The Look At component automatically orients any 3D object to look at, or face, another 3D object.
In the Demo Effect section, you will learn how configure a set of microphones to follow the movements of a face, creating an interview effect. Download the following file to get started:
Add a Look At Component
A Look At component can only be applied to a 3D object, or an object with the Transform component. Make sure you have a 3D object available in the Hierarchy panel.
In the Hierarchy panel, select a 3D object and locate its components in the Inspector panel. Click + Add component, go to 3D, and then select Look At.
The 3D object with the Look At component can be defined as the source object.
|The 3D object that should be followed or looked at. The target object must also have a Transform component assigned to it.
|How the source object rotates to track the target object.
Look At Demo
Download the following file to see how the advanced settings of the Look At component work. The axes have already been defined for you to easily visualize the different manipulations.
Look At Node
In Visual Scripting, you can add the Look At node to achieve a similar look-at result. The Look At node uses the Look At Point mode by default.
Demo Effect: Interview
In this demo, you will create an interview effect by configuring a set of microphones to follow the movements of a face.
If you haven’t already, download the following file:
After importing the assets required for this effect, you can see microphone in the Assets panel. This is simply a 3D object, consisting of an arm and microphone, named microphone. Drag and drop microphone from the Assets panel to the Hierarchy panel.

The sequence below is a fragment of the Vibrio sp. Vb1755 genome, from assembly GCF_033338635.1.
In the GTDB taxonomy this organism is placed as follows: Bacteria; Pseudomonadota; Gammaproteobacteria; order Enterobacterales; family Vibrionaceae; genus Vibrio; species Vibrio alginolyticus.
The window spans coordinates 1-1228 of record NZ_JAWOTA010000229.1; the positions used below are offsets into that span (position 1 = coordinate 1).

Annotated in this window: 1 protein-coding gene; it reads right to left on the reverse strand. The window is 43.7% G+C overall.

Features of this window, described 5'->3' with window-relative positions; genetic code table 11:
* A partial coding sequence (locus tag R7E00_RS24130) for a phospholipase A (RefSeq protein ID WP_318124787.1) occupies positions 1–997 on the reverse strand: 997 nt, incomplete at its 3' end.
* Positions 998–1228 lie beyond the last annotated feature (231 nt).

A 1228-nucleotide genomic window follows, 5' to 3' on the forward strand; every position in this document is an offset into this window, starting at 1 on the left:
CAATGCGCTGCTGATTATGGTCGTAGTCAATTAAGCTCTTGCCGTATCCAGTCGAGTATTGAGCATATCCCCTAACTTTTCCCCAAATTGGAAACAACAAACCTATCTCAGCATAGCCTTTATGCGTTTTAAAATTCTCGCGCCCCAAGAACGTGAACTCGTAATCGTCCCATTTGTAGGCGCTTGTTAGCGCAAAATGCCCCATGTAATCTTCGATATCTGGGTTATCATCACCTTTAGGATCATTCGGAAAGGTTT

In the Hierarchy panel, you can duplicate microphone by right-clicking it and selecting Duplicate. If you want five microphones, you should duplicate microphone four times.
Make sure each microphone has a Look At component in the Inspector panel. The target object should be set to the Head Tracker object and the mode should be Look At Point. You can also modify the values of the Transform properties to determine how each microphone appears in the scene.
Alternatively, you can move, rotate, and scale each microphone using the gizmo tool in the Scene panel.
You can customize the skin tone of each hand mesh by modifying its Material property of the Mesh Renderer component. First go to the Hierarchy panel, expand a microphone, and locate its hand mesh. Select the hand mesh and locate the Mesh Renderer component in the Inspector panel. Click the Material field and choose an available material.